The Doors – “Back Door Man” Lyrics Meaning

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Written By Joanna Landrum

Joanna holds a BSc in English Literature and uses her expertise in literary analysis to uncover the deeper meaning of her favorite songs.

The Doors’ “Back Door Man” is a blues-rock song that’s full of innuendo and sly references. It’s about a man who takes pride in being a lover that women adore and men are oblivious to. This “Back Door Man” is sneaky, sly, and completely confident in his illicit activities, especially his affairs with women.

The message is layered with bravado and a bit of rebelliousness. The songwriter, in this case, is reveling in the persona of someone who operates under the radar of mainstream society, much like the band itself did. The song isn’t about one person in particular but serves as an archetype of a confident, secretive lothario.

Are you hooked yet? Because there’s a whole lot more to this song than meets the eye. Let’s slide into the smoky room of “Back Door Man” and uncover its secrets. You’ll find that this song isn’t just a catchy tune from the ’60s—it’s a time capsule that holds the essence of an era, and it’s as bold and brash as the leather pants Morrison was known for. Keep reading, and let’s decode the whispers behind the loud guitars and wailing vocals together.


“Back Door Man” Lyrics Meaning

The repeated lines, “I’m a back door man / The men don’t know / But the little girls understand,” set the tone right from the start. The “back door man” in blues tradition refers to a man having an affair with a married woman, sneaking in and out undetected. This isn’t just about secret lovers; it’s a metaphor for subverting the status quo, something The Doors, and especially Jim Morrison, were fond of doing.

The verses “Hey, all you people that tryin’ to sleep / I’m out to make it with my midnight dream” emphasize the nocturnal, secretive nature of the back door man’s escapades. It’s also a nod to the idea of not conforming to society’s norms, of being awake and alive when the rest of the world is asleep.

Then there’s the boast, “You men eat your dinner, eat your pork and beans / I eat more chicken than any man ever seen.” Here, the back door man brags about his indulgences, hinting at his insatiable appetite not just for food but for life’s pleasures. The repeated affirmation that the men are clueless while “the little girls understand” suggests a connection with women that goes beyond what’s superficial and socially accepted.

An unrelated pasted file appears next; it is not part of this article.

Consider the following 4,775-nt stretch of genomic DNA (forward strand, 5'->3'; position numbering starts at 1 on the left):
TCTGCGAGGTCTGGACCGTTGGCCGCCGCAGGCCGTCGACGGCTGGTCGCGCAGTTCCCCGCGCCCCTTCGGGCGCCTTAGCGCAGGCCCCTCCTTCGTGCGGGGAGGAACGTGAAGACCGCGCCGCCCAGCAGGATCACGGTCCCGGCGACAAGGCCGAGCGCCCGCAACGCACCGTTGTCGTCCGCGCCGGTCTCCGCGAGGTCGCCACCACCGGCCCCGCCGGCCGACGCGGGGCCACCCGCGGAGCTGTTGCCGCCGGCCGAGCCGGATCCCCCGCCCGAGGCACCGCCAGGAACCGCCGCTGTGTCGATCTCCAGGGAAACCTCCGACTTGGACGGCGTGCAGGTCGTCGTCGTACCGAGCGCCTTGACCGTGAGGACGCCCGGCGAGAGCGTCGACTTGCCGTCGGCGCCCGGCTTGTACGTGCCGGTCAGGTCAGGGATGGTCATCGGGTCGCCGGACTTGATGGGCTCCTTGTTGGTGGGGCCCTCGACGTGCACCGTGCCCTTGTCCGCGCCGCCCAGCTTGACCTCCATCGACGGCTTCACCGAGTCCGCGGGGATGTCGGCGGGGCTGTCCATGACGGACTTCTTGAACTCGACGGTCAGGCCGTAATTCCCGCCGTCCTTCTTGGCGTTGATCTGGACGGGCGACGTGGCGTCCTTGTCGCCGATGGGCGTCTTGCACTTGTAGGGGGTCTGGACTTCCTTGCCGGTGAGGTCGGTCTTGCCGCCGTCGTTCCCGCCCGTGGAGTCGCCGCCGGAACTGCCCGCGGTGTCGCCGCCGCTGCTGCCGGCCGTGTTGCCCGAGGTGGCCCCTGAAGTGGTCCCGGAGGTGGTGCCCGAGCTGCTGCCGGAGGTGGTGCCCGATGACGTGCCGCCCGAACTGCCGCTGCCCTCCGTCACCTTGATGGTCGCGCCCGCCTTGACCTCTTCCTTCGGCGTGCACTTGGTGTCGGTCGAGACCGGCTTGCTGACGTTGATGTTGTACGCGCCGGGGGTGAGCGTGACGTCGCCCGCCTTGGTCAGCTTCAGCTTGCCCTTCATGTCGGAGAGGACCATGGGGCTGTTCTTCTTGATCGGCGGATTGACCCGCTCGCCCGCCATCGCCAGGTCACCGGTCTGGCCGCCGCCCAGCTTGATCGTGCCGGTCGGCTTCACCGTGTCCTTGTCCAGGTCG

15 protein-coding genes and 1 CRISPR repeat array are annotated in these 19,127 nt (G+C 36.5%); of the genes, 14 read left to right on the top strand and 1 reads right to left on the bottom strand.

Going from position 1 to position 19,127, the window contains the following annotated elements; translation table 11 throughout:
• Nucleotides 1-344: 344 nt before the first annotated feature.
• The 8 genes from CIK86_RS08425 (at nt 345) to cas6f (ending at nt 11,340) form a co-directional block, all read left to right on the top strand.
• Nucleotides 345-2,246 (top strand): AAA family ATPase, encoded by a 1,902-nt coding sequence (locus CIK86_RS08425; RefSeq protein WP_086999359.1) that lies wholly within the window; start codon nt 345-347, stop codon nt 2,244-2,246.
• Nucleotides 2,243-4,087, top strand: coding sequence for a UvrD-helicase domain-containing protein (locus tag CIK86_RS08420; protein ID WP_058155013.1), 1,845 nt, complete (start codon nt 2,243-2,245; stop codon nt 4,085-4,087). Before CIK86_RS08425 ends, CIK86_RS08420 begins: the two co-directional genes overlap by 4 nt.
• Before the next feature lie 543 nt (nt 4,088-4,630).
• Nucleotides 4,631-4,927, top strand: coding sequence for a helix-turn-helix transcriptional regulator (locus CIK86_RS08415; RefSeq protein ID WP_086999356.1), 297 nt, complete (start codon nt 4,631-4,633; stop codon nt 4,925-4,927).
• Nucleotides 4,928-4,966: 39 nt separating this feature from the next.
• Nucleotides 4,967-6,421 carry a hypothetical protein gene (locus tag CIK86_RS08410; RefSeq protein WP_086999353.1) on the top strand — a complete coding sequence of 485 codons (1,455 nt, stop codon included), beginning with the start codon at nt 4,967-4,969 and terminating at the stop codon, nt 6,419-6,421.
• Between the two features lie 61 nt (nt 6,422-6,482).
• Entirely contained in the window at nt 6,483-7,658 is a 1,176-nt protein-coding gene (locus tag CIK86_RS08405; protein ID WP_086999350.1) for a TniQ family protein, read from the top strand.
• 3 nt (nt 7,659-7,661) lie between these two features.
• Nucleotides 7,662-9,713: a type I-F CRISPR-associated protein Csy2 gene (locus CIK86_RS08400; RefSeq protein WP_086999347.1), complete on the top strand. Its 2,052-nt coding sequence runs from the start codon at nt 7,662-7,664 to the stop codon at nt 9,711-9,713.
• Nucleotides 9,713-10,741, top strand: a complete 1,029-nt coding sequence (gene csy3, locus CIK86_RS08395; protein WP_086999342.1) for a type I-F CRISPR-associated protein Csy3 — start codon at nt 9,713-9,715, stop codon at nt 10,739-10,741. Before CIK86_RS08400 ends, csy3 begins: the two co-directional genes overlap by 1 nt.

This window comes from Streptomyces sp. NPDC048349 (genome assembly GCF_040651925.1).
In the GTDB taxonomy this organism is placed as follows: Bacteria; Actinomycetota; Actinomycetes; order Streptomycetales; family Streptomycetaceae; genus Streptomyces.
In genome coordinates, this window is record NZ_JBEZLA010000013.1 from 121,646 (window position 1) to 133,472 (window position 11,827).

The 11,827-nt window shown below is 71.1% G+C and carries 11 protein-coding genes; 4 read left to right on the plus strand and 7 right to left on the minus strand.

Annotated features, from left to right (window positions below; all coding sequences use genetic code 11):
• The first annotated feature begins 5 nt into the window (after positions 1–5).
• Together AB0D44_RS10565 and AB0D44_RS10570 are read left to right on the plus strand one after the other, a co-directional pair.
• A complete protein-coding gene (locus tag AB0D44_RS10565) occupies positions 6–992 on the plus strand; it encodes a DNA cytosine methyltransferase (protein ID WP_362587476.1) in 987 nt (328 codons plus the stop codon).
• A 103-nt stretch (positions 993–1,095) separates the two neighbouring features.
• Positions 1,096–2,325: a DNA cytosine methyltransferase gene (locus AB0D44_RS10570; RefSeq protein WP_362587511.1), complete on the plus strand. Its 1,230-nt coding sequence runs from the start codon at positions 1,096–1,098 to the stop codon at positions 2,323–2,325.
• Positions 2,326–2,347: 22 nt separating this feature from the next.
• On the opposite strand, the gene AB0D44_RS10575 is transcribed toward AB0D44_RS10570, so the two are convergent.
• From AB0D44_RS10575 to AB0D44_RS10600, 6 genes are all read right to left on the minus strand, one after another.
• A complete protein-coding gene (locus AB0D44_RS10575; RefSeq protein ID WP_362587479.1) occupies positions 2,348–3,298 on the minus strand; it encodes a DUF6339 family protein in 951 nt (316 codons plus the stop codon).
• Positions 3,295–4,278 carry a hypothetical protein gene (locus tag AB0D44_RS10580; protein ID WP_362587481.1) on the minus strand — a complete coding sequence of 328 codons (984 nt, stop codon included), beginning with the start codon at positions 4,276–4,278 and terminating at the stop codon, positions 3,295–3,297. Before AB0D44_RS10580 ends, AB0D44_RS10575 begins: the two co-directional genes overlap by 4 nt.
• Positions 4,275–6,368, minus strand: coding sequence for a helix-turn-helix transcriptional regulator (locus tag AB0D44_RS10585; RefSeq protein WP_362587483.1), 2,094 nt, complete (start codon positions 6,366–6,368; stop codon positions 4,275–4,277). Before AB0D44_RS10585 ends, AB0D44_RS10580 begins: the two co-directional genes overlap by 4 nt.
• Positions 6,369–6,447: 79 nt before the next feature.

The Story Behind “Back Door Man”

Written by Willie Dixon and first recorded by Howlin’ Wolf, it was The Doors who gave it that psychedelic rock spin. The song’s roots in blues—music often dealing with the darker, more sensual aspects of life—are important here. Blues was a form of expression for those who were often ignored by mainstream culture, much like the character in the song.

Jim Morrison’s interpretation is as much about the literal meaning of the lyrics as it is about the metaphorical significance of being a “back door man” in a cultural sense. Morrison, with his infamous disregard for authority and societal norms, embodied the essence of the back door man in his life as well as his art.

The late 1960s were a time of great change and rebellion, and The Doors were right there, pushing the boundaries. This song is a testament to that spirit of rebellion. It speaks to the part of human nature that wants to buck the system, to find a way to satisfy deeper desires regardless of what society says. It was that same spirit that probably inspired Morrison and his bandmates to bring this blues standard to a new audience, with a rock and roll flair that was unmistakably The Doors.

In essence, “Back Door Man” isn’t just about the escapades of a secretive lover. It’s about the freedom of the era, the liberation of desires, and the thrill of crossing lines—themes that were ever-present in the life and times of The Doors.